Interview with Dr. Anthony Fauci on “Mississippi Baby”

Content From: Ronald Valdiserri, M.D., M.P.H., Deputy Assistant Secretary for Health, Infectious Diseases, and Director, Office of HIV/AIDS and Infectious Disease Policy, U.S. Department of Health and Human ServicesPublished: July 11, 20141 min read


In an important announcement yesterday, Thursday, July 10, the National Institutes of Health (NIH) reported that the child known as the “Mississippi Baby”—an infant seemingly cured of HIV after treatment had been initiated within hours of birth—now has detectable levels of HIV after more than two years of not taking antiretroviral therapy without evidence of the virus.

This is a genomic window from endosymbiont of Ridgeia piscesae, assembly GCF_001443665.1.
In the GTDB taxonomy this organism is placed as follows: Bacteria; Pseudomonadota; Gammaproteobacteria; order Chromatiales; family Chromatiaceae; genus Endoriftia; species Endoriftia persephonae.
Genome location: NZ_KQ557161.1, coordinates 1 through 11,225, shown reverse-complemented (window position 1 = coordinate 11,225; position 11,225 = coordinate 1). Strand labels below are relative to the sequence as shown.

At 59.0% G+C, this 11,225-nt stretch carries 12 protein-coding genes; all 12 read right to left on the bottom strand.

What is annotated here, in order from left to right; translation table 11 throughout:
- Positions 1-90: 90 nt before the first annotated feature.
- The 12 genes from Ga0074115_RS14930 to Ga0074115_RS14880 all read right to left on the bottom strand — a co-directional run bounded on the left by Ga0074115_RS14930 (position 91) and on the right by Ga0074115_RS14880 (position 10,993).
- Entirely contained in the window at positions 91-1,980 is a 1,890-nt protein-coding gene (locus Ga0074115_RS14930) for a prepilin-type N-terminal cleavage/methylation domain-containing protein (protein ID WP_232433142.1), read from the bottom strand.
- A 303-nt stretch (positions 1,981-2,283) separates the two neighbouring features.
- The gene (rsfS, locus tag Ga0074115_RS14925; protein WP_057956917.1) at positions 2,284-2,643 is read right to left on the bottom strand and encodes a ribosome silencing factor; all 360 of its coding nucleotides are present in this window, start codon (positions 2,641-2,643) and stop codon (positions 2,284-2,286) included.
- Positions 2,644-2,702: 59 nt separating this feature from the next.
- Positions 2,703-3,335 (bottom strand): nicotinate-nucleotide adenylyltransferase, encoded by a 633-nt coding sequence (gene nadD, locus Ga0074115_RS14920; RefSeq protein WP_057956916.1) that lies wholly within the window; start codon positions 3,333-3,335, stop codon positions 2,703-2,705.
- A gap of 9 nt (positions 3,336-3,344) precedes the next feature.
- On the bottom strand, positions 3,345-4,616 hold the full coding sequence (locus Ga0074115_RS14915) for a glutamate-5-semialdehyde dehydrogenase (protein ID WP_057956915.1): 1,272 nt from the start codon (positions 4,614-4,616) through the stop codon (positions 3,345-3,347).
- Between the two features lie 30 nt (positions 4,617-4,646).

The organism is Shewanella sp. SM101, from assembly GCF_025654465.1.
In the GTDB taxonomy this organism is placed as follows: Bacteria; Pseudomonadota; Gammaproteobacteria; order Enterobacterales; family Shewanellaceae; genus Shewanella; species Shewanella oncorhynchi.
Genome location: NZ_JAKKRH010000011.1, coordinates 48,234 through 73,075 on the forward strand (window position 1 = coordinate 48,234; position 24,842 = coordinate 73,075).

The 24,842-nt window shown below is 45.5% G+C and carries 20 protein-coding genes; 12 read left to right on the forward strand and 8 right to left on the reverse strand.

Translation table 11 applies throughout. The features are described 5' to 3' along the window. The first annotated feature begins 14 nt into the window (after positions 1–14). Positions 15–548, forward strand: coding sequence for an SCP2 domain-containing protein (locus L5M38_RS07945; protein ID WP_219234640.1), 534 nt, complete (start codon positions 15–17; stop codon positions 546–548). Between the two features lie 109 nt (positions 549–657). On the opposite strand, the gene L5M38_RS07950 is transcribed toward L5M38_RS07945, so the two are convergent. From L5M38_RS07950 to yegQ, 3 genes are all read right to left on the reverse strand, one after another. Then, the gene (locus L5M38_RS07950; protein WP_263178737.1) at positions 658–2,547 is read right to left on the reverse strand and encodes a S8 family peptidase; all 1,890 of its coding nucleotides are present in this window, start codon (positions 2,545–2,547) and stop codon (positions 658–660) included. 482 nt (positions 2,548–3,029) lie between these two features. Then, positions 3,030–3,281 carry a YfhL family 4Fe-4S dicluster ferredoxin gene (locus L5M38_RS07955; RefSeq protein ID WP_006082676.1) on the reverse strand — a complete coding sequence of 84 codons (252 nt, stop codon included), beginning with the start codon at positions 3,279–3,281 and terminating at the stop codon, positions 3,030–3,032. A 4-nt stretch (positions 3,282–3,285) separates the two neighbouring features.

To learn more, sat down with Dr. Anthony Fauci, Director of the National Institutes of Allergy and Infectious Diseases (NIAID), and asked him to share with us what this development means for our understanding of the intricacies of HIV infection and how it may affect HIV research efforts moving forward. NIAID and the Eunice Kennedy Shriver National Institute of Child Health and Human Development (NICHD), both part of NIH, provided funding to the researchers involved in the analysis of the case.We are very thankful that the more we learn, the more we can move forward. We are also thankful that all reports indicate that the child is well under the ongoing care of an excellent team of pediatric HIV specialists. We remain optimistic for the future as we continue to pursue the goals of the National HIV/AIDS Strategy and to support groundbreaking research that is giving us the tools to move towards an AIDS-free generation.